Dissociative disorders are a category of mental illnesses characterized by an involuntary and unhealthy escape from reality through a disconnection between thoughts, identity, consciousness and memory. An estimated two percent of people experience some form of dissociative disorder, with women being more likely than men to be diagnosed.
Dissociative identity disorder (DID), formerly called multiple personality disorder, is one of three types of dissociative disorders defined by the Diagnostic and Statistical Manual of Mental Disorders (DSM).
What is Dissociation?
Dissociation is a mental process that causes a lack of connection in a person’s thoughts, memory and sense of identity. Dissociation exists in varying degrees of severity and the symptoms can be vaguely acknowledged and poorly recalled by those experiencing them.
Mild dissociation is similar to daydreaming, getting lost in a book or driving down a familiar stretch of road and realizing you do not remember the last several miles. Severe and more chronic forms of dissociation can affect consciousness, memory, identity, emotion, perception, body representation and behavior.
What are the Symptoms of Dissociation Disorders?
The symptoms of dissociative disorders range widely and can vary significantly from person to person. Many or most dissociative episodes are fleeting or do not cause significant distress or dysfunction, and therefore do not warrant a specific diagnosis.
However, mental health professionals recognize three main types of dissociative disorders, including dissociative amnesia, depersonalization disorder and dissociative identity disorder. Each disorder usually develops as a reaction to trauma and helps the affected person keep difficult memories at bay. Times of stress can temporarily worsen symptoms, making them more obvious. If untreated, dissociative disorders cause problems with functioning in everyday life.
Symptoms and signs of dissociative disorders depend on the type and severity, but may include:
- Feeling disconnected from yourself
- Problems handling intense emotions
- Sudden and unexpected shifts in mood
- Depression or anxiety problems, or both
- Feeling as though the world is distorted or not real (called derealisation)
- Memory problems not linked to physical injury or medical conditions
- Other cognitive (thought-related) problems, such as difficulty concentrating
- Significant memory lapses, such as forgetting important personal information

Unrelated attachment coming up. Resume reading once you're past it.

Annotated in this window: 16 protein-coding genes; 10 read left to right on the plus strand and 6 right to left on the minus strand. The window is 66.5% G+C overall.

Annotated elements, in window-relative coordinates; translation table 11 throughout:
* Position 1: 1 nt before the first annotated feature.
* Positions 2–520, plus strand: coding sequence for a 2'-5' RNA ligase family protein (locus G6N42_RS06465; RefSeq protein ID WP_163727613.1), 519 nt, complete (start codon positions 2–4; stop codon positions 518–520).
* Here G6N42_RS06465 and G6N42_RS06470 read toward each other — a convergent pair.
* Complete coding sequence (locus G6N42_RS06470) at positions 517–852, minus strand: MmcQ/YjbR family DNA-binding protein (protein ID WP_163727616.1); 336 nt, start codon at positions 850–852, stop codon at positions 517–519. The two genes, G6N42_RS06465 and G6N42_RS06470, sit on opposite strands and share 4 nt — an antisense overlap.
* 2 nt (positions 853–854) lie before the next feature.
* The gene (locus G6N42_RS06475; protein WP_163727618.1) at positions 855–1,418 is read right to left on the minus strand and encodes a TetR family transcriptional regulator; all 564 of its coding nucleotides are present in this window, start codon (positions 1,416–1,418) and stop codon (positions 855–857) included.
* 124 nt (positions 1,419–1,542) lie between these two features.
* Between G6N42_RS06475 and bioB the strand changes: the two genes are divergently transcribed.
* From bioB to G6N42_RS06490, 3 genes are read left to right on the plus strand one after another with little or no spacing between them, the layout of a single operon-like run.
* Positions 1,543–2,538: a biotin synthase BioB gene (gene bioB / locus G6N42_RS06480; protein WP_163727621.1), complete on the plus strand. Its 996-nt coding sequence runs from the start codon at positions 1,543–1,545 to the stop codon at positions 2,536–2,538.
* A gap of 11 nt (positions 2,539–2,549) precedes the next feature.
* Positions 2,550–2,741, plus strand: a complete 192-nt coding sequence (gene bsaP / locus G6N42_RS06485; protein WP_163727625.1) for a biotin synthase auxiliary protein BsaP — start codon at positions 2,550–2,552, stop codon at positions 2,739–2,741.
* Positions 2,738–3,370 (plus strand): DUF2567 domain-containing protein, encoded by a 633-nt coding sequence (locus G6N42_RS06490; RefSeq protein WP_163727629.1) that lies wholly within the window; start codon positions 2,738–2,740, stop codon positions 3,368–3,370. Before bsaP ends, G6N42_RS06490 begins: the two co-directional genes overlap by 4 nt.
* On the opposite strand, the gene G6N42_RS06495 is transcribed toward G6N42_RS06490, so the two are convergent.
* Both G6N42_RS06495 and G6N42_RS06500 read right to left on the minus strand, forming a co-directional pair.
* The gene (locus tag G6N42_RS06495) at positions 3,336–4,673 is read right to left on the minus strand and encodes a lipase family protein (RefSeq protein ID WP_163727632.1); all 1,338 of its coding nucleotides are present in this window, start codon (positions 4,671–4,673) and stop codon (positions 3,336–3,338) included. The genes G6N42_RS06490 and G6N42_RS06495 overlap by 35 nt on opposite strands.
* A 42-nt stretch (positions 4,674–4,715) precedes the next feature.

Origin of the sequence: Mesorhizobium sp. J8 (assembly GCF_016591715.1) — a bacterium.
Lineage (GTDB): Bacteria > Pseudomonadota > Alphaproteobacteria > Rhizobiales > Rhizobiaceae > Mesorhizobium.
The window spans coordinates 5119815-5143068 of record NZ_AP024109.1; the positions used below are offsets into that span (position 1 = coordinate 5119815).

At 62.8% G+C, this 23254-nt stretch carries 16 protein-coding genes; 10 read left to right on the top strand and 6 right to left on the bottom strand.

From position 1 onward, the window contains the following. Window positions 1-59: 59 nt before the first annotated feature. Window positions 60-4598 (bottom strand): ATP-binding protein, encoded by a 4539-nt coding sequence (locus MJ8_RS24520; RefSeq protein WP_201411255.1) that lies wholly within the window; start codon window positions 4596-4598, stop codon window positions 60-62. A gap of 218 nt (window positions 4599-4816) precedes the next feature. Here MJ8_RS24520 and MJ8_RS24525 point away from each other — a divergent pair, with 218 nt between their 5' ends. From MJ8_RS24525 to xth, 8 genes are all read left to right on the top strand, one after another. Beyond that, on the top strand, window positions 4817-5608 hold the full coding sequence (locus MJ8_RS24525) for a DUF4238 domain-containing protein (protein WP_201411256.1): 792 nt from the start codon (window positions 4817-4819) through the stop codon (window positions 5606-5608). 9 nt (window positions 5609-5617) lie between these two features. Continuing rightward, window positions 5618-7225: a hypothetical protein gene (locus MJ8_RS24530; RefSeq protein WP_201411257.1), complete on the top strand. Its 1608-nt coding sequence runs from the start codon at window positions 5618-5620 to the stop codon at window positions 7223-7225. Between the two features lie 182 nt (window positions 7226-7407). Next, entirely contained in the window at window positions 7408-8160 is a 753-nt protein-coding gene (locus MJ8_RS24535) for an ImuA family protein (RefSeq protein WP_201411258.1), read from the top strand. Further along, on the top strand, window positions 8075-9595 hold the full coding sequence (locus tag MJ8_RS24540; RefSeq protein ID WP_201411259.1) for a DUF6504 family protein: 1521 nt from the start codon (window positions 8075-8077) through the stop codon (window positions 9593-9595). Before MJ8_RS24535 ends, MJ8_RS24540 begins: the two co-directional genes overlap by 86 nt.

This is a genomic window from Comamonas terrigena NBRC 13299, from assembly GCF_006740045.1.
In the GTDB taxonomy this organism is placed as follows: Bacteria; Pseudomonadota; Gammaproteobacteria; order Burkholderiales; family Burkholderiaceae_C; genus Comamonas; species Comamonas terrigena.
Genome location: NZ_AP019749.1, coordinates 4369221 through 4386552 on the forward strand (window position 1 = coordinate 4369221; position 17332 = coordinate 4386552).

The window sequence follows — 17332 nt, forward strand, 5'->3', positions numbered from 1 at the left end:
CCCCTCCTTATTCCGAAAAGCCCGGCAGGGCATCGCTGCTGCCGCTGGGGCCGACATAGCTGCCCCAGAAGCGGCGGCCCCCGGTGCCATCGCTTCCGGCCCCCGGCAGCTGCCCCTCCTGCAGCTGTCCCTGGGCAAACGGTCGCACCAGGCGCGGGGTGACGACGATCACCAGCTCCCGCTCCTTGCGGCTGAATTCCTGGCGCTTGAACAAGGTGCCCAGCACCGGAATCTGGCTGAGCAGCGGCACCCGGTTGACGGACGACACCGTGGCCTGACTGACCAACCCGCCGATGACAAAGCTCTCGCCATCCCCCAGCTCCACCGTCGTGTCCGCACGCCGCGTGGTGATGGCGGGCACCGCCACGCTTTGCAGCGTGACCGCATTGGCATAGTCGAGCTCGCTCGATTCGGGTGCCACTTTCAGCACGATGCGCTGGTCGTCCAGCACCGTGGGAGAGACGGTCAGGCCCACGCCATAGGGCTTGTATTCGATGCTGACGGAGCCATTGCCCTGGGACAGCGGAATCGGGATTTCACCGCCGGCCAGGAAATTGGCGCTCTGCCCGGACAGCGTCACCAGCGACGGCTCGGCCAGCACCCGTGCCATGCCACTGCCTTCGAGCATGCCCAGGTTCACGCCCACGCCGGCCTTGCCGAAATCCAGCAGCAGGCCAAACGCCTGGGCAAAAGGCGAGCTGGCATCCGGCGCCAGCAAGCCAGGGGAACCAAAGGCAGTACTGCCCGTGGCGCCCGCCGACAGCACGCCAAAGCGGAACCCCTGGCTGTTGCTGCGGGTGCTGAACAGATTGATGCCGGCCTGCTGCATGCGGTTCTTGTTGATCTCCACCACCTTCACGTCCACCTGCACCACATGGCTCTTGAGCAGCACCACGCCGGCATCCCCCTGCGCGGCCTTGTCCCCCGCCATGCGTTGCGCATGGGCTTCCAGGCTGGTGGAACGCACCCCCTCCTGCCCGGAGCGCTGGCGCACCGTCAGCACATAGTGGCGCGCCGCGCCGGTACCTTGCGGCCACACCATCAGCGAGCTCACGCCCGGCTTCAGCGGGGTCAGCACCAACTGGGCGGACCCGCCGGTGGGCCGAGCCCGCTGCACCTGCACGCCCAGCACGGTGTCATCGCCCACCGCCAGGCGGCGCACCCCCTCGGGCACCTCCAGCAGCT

- Feeling compelled to behave in a certain way
- Identity confusion or behaving in a way that the person would normally find offensive or abhorrent
How is Dissociative Identity Disorder Different?
As one of the major types of dissociative disorder, dissociative identity disorder will share certain symptoms that are common with dissociation in general. But DID is characterized by severe lack of continuity with personal identity, which causes switching to alternate identities.
Those suffering from DID may feel the presence of one or more people talking or living inside their head, and may feel as though they’re possessed by other identities. Each of these identities may have a unique name, personal history and characteristics, including obvious differences in voice, gender, mannerisms and even such physical qualities as the need for eyeglasses. There also are differences in how familiar each identity is with the others.
Misdiagnosis of Dissociative Identity Disorder
According to Marlene Steinberg, the originator of the breakthrough diagnostic test for dissociative disorders, individuals with dissociative identity disorder are frequently misdiagnosed for many years, delaying effective treatment.
Steinberg also points out that those suffering from dissociative identity disorder often seek treatment for a variety of other problems including depression, mood swings, difficulty concentrating, memory lapses, alcohol or drug abuse, temper outbursts and even hearing voices or psychotic symptoms. If a person doesn’t understand the root cause of their symptoms or if the right questions aren’t asked during assessment, incorrect diagnosis may result.
Because dissociative symptoms are typically hidden and difficult to identify, it is important to see a mental health professional that is familiar with recent advances in the ability to diagnose dissociative disorders through the use of scientifically valid diagnostic tests.